Israel mesmerizes the world—and even the vast majority of American Jews— because it is an almost magical story. A people that had been defeated 2,000 years earlier and had spent millennia dispersed without political power somehow managed to survive while the ancient Egyptians, Assyrians, Babylonians, Greeks, Romans, and others who defeated it are now gone. Of all the peoples of the ancient Western world, the Jews are the only ones who managed to survive for century upon century. As the historian Barbara Tuchman has noted, it is only the Jews who speak the same language, practice the same religion, and live in the same land as they did in ancient times.1
When the Third Reich devised the “Final Solution to the Jewish Problem,” almost all the world either conspired or looked the other way, and the Jews came perilously close to the end. Yet just three years after the war, what just decades earlier had been a tiny enclave of Jews in Palestine had now become sufficiently populous and powerful to declare independence. One of the world’s oldest peoples had created one of the world’s newest countries. Jews, long synonymous with the image of “victims on call,” had taken up arms and taken their destiny back into their own hands.
Israel mesmerizes because it is one of the greatest stories of resilience, of rebirth, and of triumph in human history. Israel fascinates because it is without question the most astoundingly successful example of a national liberation movement. Yes, though we rarely speak about it that way, that is what Zionism is: it is the national liberation movement of the Jewish people everywhere, and that intuition has fueled American Jewish life no less than it has Israeli life.
That is why even American Jews who cannot abide the policies or attitudes of the Jewish state embrace the opportunity to meet the people who live there.2
At summer camps or on university campuses, where Israelis are engaged as staff, thousands of young American Jews have found their encounters with those Israelis the most compelling experience in their Jewish educations. The Israelis, who come from such a different world and live with such different expectations of what life can provide and what they have to give in return, spark a process in these young American Jews that nothing else has previously elicited. The “magic” of all these encounters with Israelis stems from American Jews being exposed to a version of Jewish life wholly unlike their own lives in the United States. To put matters a bit differently, when it comes to the drama of the Jewish people, there actually is, despite many American Jews’ reasoned objections to the notion, a new center of the Jewish world.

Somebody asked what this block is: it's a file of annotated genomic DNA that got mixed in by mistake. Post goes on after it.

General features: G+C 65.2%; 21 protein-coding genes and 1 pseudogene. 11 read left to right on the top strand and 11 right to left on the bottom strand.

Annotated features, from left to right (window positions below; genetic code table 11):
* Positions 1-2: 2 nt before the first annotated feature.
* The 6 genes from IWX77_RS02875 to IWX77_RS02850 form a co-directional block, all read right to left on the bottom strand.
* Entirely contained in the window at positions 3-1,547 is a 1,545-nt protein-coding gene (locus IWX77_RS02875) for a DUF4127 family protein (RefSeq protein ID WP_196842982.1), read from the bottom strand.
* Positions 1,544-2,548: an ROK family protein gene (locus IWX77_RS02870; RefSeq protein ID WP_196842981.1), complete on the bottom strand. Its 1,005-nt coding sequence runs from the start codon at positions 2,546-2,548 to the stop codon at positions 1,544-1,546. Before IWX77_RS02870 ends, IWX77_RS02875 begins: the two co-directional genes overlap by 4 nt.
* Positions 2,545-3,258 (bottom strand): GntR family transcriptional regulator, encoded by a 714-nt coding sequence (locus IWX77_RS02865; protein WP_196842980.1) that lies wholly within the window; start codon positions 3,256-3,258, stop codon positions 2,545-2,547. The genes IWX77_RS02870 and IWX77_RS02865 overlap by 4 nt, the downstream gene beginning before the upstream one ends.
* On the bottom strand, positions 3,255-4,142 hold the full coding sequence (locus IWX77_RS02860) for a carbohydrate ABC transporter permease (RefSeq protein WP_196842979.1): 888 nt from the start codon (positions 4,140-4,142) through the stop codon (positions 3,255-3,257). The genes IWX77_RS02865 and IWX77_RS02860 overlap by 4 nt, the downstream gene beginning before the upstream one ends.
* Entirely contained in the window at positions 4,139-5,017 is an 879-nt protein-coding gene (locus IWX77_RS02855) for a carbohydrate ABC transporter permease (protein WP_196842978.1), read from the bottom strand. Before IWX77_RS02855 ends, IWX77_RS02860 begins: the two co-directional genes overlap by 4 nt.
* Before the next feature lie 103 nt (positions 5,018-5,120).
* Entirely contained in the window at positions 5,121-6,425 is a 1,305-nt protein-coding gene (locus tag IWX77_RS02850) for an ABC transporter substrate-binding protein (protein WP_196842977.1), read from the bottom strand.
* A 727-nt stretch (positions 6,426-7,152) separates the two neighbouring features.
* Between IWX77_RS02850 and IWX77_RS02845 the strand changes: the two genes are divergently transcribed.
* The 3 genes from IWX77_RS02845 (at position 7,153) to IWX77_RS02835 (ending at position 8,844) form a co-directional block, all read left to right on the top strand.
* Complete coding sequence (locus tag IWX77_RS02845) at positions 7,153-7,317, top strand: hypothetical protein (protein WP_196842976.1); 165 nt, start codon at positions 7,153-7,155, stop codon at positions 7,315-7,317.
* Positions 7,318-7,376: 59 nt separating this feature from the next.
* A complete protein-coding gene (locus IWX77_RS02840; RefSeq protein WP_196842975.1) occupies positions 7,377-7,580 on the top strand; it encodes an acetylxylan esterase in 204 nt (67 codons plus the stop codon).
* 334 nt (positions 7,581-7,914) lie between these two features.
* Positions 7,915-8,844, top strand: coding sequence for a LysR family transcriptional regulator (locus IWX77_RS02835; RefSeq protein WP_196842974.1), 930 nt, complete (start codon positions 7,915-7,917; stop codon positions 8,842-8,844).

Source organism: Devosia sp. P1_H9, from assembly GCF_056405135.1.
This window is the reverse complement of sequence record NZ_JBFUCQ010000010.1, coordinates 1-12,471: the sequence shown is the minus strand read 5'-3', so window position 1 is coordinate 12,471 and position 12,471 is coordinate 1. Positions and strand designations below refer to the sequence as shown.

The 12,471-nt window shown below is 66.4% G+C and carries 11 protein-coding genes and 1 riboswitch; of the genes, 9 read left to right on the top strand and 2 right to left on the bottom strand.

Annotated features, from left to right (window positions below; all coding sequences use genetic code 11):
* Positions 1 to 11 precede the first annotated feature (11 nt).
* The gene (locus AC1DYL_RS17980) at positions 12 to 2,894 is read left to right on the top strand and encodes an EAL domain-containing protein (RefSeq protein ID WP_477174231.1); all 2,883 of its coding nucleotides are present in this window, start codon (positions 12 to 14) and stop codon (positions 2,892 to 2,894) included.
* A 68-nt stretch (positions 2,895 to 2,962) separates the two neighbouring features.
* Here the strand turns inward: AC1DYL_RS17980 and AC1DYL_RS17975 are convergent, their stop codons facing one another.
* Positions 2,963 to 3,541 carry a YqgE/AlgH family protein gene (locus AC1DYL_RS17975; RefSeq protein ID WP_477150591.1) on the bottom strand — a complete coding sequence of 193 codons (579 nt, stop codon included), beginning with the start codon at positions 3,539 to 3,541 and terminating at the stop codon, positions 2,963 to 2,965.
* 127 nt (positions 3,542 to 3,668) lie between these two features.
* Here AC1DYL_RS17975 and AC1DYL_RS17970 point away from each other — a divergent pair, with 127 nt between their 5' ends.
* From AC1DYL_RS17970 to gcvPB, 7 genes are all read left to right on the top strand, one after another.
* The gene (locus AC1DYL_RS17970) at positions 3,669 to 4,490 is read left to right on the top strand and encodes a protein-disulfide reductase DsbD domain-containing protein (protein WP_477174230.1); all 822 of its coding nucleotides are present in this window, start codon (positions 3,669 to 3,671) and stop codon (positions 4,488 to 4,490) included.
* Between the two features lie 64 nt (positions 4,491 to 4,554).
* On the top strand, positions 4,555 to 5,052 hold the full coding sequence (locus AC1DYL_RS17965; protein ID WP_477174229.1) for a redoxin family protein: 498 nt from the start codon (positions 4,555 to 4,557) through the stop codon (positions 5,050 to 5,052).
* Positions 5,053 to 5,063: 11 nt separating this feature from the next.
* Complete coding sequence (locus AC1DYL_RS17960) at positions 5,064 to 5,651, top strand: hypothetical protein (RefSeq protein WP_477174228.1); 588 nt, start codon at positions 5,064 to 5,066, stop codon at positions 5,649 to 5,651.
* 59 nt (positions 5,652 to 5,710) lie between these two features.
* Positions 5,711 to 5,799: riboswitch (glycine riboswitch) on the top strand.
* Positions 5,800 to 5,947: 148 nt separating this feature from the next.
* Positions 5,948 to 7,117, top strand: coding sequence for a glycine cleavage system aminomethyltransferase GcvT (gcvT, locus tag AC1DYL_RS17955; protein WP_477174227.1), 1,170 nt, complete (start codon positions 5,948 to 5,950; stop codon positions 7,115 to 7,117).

As Charles Krauthammer, not only a uniquely articulate political observer but also a committed American Jew, once noted:
The return to Zion is now the principal drama of Jewish history. What began as an experiment has become the very heart of the Jewish people—its cultural, spiritual, and psychological center, soon to become its demographic center as well. Israel is the hinge. Upon it rest the hopes—the only hope—for Jewish continuity and survival.
Part of the drama emerges from a sense—even among American Jews—that what is at stake in Israel is not merely the Jewish state, but the future of the Jewish people, the people whom the state was created to save. That is why Krauthammer began by speaking about drama but two sentences later claims that Israel is “the only hope” for Jewish survival. Lest his readers miss his point, he spells it out:3
It is my contention that on Israel—on its existence and survival—hangs the very existence and survival of the Jewish people. Or, to put the thesis in the negative, that the end of Israel means the end of the Jewish people. They survived destruction and exile at the hands of Babylon in 586 B.C. They survived destruction and exile at the hands of Rome in 70 A.D., and finally in 132 A.D. They cannot survive another destruction and exile. The Third Commonwealth—modern Israel, born just 50 years ago—is the last.
Jonathan Safran Foer suggests much the same thing in Here I Am, his powerful novel about Israel in a time of crisis, in the voice of Israel’s prime minister. With Israel in peril, the prime minister calls on American Jews to stand at Israel’s side—not out of pity for Israelis, but because they, too, are at stake. “As the prime minister of the State of Israel,” Israel’s leader says on live television,
“I am here to tell you tonight that if we fall down again, the book of Lamentations will not only be given a new chapter, it will be given an end. The story of the Jewish people—our story—will be told alongside the stories of the Vikings and Mayans.”
Israel as “the principal drama of Jewish history”: the notion was understandably troubling to American Jews decades ago, but at this point it is hard to deny. The idea that a flourishing Jewish community can proceed without Israel as a core part of its identity is simply not realistic. Communities need passion and drama to survive, to fuel the conversations that animate their lives. And if a community needs drama, Krauthammer and Foer—like Philip Roth much earlier in Portnoy’s Complaint (for a different column)—cannot imagine it coming from anywhere but Israel.